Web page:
And the startled birds went up in streams,
For the laughter of the King.

And the beasts of the earth and the birds looked down,
In a wild solemnity,
On a stranger sight than a sylph or elf,
On one man laughing at himself
Under the greenwood tree–

The giant laughter of Christian men
That roars through a thousand tales,
Where greed is an ape and pride is an ass,
And Jack’s away with his master’s lass,
And the miser is banged with all his brass,
The farmer with all his flails;

Tales that tumble and tales that trick,
Yet end not all in scorning–
Of kings and clowns in a merry plight,
And the clock gone wrong and the world gone right,
That the mummers sing upon Christmas night
And Christmas Day in the morning.

“Now here is a good warrant,”
Cried Alfred, “by my sword;
For he that is struck for an ill servant
Should be a kind lord.

“He that has been a servant
Knows more than priests and kings,
But he that has been an ill servant,
He knows all earthly things.

“Pride flings frail palaces at the sky,
As a man flings up sand,
But the firm feet of humility
Take hold of heavy land.

“Pride juggles with her toppling towers,
They strike the sun and cease,
But the firm feet of humility
They grip the ground like trees.”

From “The Ballad of the White Horse” by
G.K. Chesterton.

a king who knows his ken

We no longer respect the idea that some things are “beyond our ken.” We don’t treat knowledge as a serious responsibility, to be given and received slowly and with clear purpose. We no longer think of education as a cultivation of our desires or our capacity for wonder. Instead, education is the amassing of information or the mastery of skills that have no immediate connection to our personal responsibilities or our actual life experiences.

To be healthy, knowledge should always be directly connected to our actual relationships, abilities, and responsibilities. Knowledge in isolation (or for its own sake), leads to apathy, arrogance, and abuses of power. “Stand alone” knowledge is corrosive to the soul. Knowledge is power, and we must have real responsibilities and learn true respect before we wield this power.

It is no coincidence that these English words all share the same Anglo Saxon roots: can, kin, king, ken, and know. If we do not make sure that these words all stay closely related within our own lives, we just end up with young adults who think that they “ken” everything but who “can” do almost nothing of true value for their “kin.” In this condition, we don’t truly “know” anything or enjoy the blessed protection of any wise “kings.” But these days, who wants a king who knows his ken? Yet we are each called to be such a king, following the one who makes us his kin and who taught us to pray “not my will but yours be done.”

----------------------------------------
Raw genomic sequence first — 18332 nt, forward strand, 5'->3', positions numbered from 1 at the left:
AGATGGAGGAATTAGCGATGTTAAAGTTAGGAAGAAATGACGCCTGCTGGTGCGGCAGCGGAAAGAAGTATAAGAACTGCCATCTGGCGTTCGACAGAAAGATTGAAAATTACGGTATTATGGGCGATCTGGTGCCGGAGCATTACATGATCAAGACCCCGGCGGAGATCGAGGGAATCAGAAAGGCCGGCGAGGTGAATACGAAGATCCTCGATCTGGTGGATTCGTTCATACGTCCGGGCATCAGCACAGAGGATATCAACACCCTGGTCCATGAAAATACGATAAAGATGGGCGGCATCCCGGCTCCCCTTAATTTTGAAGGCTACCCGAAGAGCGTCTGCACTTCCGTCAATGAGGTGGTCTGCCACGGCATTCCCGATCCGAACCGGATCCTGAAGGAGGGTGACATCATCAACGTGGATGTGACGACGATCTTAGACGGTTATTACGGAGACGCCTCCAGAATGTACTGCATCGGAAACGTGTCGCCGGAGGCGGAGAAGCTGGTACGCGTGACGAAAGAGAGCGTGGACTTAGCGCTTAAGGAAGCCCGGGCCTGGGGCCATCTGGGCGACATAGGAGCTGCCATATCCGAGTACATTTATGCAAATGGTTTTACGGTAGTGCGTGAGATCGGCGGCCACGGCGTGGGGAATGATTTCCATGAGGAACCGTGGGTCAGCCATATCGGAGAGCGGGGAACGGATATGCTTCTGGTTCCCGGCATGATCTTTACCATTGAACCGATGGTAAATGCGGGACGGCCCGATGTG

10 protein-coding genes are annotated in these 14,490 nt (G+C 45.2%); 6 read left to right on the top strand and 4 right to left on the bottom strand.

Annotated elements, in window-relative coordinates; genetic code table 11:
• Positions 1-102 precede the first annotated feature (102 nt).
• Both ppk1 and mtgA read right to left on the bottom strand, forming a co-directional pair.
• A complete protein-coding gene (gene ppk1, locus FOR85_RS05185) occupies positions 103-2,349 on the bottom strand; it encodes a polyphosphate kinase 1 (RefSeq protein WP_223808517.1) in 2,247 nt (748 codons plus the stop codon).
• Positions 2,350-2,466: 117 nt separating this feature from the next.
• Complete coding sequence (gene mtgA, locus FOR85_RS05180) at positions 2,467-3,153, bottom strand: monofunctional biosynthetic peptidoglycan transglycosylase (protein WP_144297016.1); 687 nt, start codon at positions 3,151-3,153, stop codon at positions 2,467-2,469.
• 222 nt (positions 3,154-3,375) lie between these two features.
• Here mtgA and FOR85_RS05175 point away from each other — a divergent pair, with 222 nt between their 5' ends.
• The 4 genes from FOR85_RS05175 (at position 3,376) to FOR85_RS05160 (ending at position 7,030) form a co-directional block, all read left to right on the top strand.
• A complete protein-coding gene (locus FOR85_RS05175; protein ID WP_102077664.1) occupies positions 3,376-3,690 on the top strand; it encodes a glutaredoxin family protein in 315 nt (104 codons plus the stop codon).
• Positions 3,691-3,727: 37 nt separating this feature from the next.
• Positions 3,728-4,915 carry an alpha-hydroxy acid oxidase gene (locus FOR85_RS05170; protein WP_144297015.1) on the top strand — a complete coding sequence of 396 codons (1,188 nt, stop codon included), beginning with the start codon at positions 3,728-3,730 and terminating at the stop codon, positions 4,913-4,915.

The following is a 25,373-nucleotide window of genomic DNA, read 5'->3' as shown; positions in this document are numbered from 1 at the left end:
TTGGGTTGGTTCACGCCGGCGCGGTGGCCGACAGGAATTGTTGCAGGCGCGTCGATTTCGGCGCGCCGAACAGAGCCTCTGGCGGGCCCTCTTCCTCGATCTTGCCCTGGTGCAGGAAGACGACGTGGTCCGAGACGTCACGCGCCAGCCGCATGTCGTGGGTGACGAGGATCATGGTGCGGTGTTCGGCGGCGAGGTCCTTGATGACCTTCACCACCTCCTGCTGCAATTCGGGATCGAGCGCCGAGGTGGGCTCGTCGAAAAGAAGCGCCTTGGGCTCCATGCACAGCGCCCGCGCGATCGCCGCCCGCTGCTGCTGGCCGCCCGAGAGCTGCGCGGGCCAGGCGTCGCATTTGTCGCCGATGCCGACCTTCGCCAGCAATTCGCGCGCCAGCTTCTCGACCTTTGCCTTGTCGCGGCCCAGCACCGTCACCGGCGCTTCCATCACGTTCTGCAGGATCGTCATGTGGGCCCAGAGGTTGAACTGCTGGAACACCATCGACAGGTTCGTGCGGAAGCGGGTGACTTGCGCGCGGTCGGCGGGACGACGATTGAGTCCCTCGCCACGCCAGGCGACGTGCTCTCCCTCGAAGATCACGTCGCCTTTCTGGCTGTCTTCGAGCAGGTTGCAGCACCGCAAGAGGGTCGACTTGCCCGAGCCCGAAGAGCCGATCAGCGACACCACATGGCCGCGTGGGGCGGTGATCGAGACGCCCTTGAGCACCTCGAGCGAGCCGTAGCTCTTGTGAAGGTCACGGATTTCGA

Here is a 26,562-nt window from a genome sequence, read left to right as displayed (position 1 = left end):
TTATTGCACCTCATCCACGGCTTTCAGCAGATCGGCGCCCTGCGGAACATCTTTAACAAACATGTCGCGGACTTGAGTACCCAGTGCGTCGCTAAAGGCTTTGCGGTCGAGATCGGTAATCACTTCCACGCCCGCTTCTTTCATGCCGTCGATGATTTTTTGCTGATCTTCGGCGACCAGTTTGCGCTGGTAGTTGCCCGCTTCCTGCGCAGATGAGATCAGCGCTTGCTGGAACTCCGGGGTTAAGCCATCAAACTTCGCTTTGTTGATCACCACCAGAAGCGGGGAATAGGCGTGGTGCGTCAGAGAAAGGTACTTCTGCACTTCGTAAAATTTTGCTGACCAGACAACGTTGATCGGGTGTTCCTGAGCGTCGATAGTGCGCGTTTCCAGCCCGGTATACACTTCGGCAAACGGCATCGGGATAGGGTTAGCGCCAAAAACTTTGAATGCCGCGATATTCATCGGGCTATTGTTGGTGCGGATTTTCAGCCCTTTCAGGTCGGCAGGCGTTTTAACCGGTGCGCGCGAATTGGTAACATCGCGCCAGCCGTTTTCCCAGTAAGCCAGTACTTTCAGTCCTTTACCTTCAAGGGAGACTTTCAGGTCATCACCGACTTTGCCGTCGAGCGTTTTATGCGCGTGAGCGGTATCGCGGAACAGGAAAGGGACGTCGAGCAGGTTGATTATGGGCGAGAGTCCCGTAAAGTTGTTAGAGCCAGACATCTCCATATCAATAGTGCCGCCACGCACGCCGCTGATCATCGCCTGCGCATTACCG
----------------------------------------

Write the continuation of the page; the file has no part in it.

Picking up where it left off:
we saw the City

City Under Construction

As you might suppose, the work was endless. Even when at last the
City stood gleaming like flame in the troubled radiance of that
distended sun, we could not help but be drawn to where our next
project should begin: The loosening bolt, flaking surfaces, another
unnerving vibration in the yawning superstructure.

We made a joke of it: The Eternal City! And let our lives run out
reworking the old failures, refining our materials, updating tech-
niques, but always playing catch-up to a construction that just
wouldn’t hold, fretwork that wouldn’t stay put, girders complaining
under the accumulating matter of successive generations and an
unrelenting wind.

Granted, it could have been worse; at least the work served as an
emblem of perpetual promise as every flagging strut commenced
another stretch of unquestioned purpose—mornings when we rose
from our beds eager and awake, thoroughly enjoyed our food, and
hurried out to work.

Nor would it serve to slight the rich pathos we shared like a warming
drink with co-workers. For there we’d be—touching up the paint or
turning the heavy wrench for the hundredth time—and we’d smile,
shake our head theatrically, say to each other how our City was
insatiable.

Just the same, this was not precisely what we had intended—that
our City should grow into a self-perpetuating chore. Earlier, we had
imagined—more or less naively—a different sort of progress, one
with a splendid outcome. We fancied a final . . . conclusion, from
which we would not be inclined to retreat.

I recall how, long before we had so much as made a start,
before we had cleared the first acre or drawn the first plan,
we saw the City, and as near completion then as it would
ever be, infinite in the best sense, its airy stone reaching to
the very horizon, and—I think this is the issue—extending
invisibly past.

By Scott Cairns in Compass of Affection: Poems New and Selected (pages 60-61).